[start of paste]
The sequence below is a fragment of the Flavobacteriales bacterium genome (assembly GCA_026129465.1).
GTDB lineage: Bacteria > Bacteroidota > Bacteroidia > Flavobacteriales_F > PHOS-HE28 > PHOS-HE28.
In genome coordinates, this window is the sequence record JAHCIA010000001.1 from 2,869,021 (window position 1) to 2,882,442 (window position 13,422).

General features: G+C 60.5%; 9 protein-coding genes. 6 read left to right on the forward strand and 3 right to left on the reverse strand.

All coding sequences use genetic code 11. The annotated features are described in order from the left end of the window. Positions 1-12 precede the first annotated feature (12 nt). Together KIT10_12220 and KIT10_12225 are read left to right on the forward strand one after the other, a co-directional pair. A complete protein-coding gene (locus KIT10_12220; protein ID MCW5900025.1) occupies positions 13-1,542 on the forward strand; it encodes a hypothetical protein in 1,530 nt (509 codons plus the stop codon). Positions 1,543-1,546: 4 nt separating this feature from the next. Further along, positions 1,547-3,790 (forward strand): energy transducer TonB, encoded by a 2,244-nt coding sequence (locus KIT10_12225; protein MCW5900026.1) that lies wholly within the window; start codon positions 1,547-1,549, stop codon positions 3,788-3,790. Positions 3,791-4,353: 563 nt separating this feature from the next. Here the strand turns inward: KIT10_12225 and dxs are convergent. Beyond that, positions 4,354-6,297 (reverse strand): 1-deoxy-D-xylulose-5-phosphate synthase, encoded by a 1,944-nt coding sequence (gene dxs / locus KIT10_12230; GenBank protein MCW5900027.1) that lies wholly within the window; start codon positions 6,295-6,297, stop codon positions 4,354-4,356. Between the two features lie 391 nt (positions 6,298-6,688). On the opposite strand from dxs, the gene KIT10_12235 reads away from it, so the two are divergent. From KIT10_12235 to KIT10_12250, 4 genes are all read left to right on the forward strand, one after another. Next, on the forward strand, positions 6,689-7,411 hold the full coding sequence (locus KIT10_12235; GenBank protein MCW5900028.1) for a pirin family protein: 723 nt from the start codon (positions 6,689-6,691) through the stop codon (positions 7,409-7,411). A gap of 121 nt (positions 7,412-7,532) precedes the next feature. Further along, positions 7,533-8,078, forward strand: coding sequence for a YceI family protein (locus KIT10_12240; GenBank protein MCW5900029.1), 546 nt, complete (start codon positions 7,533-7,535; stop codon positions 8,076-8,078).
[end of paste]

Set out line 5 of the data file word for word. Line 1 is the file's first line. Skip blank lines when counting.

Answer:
All coding sequences use genetic code 11. The annotated features are described in order from the left end of the window. Positions 1-12 precede the first annotated feature (12 nt). Together KIT10_12220 and KIT10_12225 are read left to right on the forward strand one after the other, a co-directional pair. A complete protein-coding gene (locus KIT10_12220; protein ID MCW5900025.1) occupies positions 13-1,542 on the forward strand; it encodes a hypothetical protein in 1,530 nt (509 codons plus the stop codon). Positions 1,543-1,546: 4 nt separating this feature from the next. Further along, positions 1,547-3,790 (forward strand): energy transducer TonB, encoded by a 2,244-nt coding sequence (locus KIT10_12225; protein MCW5900026.1) that lies wholly within the window; start codon positions 1,547-1,549, stop codon positions 3,788-3,790. Positions 3,791-4,353: 563 nt separating this feature from the next. Here the strand turns inward: KIT10_12225 and dxs are convergent. Beyond that, positions 4,354-6,297 (reverse strand): 1-deoxy-D-xylulose-5-phosphate synthase, encoded by a 1,944-nt coding sequence (gene dxs / locus KIT10_12230; GenBank protein MCW5900027.1) that lies wholly within the window; start codon positions 6,295-6,297, stop codon positions 4,354-4,356. Between the two features lie 391 nt (positions 6,298-6,688). On the opposite strand from dxs, the gene KIT10_12235 reads away from it, so the two are divergent. From KIT10_12235 to KIT10_12250, 4 genes are all read left to right on the forward strand, one after another. Next, on the forward strand, positions 6,689-7,411 hold the full coding sequence (locus KIT10_12235; GenBank protein MCW5900028.1) for a pirin family protein: 723 nt from the start codon (positions 6,689-6,691) through the stop codon (positions 7,409-7,411). A gap of 121 nt (positions 7,412-7,532) precedes the next feature. Further along, positions 7,533-8,078, forward strand: coding sequence for a YceI family protein (locus KIT10_12240; GenBank protein MCW5900029.1), 546 nt, complete (start codon positions 7,533-7,535; stop codon positions 8,076-8,078).